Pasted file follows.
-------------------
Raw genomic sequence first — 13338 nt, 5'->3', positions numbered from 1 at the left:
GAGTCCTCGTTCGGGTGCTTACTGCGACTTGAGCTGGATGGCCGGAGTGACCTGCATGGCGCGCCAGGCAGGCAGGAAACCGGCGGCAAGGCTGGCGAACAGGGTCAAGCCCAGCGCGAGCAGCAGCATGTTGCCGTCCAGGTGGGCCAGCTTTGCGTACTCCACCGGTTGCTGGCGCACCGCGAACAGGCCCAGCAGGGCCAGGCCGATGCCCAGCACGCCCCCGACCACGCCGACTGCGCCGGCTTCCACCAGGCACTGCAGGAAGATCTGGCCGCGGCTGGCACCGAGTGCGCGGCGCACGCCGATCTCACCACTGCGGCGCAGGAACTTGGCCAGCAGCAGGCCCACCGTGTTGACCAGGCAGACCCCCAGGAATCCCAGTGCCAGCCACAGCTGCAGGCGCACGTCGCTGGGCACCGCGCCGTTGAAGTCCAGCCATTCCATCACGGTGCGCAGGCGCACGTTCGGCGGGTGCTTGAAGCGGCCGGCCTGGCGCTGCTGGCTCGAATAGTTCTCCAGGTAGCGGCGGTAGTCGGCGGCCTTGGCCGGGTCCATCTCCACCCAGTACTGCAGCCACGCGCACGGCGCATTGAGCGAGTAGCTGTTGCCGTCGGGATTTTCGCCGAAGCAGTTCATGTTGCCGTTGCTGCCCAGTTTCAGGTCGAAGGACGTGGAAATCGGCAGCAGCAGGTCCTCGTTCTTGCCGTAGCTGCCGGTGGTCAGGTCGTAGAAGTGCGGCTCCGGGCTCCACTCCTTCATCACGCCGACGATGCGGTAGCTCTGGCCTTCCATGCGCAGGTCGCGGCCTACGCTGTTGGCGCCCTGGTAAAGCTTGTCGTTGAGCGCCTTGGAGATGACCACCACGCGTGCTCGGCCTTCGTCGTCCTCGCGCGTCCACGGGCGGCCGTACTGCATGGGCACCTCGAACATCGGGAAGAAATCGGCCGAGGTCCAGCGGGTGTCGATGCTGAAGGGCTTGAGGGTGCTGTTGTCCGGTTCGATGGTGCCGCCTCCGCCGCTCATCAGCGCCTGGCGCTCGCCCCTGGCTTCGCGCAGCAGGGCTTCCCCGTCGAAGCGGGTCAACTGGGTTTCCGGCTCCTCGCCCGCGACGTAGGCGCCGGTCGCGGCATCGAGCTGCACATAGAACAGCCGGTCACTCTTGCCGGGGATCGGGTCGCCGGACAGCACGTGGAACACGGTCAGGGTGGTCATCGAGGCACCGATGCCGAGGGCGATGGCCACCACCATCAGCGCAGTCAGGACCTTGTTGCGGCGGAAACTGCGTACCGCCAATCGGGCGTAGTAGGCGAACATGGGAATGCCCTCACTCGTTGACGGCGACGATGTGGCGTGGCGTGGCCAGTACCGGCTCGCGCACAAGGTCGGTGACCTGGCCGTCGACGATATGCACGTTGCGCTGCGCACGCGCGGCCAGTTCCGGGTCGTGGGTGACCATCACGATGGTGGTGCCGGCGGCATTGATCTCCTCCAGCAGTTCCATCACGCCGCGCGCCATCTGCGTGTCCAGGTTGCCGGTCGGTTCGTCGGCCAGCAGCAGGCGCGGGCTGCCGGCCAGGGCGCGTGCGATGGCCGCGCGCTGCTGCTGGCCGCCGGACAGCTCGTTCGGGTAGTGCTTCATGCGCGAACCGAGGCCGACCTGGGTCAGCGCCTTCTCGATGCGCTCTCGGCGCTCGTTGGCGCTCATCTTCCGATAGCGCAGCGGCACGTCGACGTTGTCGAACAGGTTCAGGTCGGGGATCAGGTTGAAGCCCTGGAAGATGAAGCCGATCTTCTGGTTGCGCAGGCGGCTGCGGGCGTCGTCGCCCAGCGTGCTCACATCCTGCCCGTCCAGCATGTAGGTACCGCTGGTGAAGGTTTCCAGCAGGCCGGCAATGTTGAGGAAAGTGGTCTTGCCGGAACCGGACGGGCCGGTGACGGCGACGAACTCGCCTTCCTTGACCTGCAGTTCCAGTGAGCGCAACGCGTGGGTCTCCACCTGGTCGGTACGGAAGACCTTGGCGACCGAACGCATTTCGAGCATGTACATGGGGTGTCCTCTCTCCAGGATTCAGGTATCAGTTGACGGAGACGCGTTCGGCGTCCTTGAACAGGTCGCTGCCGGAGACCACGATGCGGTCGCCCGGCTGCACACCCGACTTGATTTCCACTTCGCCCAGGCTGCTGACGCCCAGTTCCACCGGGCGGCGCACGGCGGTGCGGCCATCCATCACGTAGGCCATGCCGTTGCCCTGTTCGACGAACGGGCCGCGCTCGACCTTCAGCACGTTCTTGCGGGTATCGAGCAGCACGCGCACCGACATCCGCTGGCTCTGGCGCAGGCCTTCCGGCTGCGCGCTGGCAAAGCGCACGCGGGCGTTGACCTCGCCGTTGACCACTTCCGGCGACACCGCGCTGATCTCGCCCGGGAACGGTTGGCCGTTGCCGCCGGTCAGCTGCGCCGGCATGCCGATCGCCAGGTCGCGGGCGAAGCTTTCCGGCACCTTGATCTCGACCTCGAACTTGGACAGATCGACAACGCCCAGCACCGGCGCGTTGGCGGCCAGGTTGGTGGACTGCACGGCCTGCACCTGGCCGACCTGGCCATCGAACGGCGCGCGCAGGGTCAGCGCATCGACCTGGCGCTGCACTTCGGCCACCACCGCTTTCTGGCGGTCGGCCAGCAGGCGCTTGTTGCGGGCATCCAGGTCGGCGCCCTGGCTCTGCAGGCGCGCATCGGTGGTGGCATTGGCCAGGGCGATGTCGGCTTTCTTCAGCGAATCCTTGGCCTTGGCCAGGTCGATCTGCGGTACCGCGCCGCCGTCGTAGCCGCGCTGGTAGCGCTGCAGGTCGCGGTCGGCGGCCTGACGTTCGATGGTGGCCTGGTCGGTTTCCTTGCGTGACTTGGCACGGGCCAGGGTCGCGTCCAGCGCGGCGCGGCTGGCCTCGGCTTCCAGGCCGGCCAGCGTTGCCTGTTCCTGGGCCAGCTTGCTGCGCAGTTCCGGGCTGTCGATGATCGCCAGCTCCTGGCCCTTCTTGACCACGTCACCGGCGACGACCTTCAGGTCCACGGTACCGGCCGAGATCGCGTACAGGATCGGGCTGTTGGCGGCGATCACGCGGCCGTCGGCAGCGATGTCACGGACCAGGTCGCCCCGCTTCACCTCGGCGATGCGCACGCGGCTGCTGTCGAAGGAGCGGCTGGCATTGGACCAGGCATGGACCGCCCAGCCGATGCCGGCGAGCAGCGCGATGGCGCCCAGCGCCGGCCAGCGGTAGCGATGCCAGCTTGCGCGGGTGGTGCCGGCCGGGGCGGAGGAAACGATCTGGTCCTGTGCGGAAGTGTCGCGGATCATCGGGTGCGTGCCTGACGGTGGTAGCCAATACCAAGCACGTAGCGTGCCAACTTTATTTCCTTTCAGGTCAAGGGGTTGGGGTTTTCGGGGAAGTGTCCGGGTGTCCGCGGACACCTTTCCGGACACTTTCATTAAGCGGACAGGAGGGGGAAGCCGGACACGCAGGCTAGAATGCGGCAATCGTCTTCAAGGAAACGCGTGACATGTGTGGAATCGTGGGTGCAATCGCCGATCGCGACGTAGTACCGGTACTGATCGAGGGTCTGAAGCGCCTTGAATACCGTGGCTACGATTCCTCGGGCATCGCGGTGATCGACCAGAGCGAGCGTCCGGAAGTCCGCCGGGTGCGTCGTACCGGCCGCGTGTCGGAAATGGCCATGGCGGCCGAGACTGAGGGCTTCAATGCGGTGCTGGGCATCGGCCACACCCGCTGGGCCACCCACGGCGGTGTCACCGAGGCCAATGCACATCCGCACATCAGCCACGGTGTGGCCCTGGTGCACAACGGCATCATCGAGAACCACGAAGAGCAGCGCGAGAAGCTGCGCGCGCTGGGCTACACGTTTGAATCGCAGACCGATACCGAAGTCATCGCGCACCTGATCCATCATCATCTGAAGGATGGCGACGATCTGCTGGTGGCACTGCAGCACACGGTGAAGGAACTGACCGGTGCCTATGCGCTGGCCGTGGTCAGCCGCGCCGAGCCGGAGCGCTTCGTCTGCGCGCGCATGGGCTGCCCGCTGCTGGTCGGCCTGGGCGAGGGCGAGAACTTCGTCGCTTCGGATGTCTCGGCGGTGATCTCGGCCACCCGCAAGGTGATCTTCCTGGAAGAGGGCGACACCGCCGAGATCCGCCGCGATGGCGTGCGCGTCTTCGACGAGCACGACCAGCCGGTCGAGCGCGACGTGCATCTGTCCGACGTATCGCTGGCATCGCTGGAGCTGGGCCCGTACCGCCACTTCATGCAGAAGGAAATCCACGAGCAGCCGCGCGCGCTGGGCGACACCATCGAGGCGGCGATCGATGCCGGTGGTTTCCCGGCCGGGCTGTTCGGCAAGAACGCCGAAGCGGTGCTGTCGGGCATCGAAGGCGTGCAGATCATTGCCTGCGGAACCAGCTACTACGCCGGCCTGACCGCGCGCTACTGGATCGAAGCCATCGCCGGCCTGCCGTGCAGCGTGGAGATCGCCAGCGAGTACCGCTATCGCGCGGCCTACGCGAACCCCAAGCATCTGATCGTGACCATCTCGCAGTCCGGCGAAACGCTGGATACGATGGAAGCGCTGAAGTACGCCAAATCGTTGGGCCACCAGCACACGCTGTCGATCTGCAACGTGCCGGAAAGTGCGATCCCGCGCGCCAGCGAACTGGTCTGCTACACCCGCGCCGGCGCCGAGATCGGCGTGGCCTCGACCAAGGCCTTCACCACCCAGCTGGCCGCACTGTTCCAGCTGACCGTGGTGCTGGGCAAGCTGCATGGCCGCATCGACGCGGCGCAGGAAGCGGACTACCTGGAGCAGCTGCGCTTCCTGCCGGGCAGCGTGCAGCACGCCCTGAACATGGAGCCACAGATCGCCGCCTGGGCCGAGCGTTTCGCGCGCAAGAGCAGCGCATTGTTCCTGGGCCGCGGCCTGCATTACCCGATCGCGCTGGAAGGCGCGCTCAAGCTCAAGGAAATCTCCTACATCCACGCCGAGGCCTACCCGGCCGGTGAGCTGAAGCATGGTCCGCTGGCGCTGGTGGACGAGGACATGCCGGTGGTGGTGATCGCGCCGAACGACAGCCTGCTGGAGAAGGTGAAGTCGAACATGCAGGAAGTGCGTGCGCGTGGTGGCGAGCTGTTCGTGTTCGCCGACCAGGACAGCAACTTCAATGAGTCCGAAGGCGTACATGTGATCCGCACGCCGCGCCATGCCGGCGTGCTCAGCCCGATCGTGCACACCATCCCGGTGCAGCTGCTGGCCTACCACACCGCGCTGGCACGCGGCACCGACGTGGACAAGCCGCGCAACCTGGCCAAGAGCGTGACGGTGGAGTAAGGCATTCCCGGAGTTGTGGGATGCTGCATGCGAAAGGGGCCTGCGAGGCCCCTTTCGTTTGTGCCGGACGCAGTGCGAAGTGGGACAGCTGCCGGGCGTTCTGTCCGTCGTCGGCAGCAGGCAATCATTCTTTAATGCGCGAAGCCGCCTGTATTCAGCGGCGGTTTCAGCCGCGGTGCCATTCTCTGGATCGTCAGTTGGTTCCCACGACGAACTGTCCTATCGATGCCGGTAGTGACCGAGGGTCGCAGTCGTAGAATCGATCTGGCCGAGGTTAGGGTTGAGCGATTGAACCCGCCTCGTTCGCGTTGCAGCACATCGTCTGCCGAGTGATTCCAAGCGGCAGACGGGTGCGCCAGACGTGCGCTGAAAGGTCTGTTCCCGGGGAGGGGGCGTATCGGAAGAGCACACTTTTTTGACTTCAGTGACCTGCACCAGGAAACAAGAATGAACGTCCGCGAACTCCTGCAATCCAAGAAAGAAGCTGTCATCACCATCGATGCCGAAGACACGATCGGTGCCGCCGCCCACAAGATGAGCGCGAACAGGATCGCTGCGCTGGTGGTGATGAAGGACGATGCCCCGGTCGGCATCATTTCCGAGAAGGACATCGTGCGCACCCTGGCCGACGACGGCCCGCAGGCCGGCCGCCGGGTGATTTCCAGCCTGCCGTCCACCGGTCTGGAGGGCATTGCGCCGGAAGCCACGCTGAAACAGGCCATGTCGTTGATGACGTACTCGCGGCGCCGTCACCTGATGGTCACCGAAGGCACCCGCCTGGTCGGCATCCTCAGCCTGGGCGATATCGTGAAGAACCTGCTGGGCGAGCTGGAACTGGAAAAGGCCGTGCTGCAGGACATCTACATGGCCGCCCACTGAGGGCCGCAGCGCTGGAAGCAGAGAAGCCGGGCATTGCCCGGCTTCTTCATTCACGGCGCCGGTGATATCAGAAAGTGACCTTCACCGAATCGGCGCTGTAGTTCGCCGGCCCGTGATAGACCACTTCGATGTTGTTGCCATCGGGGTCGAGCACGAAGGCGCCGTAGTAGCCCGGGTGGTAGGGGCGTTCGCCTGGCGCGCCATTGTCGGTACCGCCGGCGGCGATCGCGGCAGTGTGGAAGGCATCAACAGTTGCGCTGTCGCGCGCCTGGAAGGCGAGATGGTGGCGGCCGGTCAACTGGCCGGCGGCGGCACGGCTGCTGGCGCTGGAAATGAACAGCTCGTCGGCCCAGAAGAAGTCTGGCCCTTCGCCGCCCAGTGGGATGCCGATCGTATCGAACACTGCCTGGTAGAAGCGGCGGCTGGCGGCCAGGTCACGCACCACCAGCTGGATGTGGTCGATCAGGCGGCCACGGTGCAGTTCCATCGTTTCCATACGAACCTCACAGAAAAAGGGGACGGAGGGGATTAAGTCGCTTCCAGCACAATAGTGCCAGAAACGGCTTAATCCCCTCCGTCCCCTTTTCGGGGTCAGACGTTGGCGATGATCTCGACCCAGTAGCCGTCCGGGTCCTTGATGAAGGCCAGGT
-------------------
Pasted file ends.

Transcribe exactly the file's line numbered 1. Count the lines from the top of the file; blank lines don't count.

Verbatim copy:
Raw genomic sequence first — 13338 nt, 5'->3', positions numbered from 1 at the left: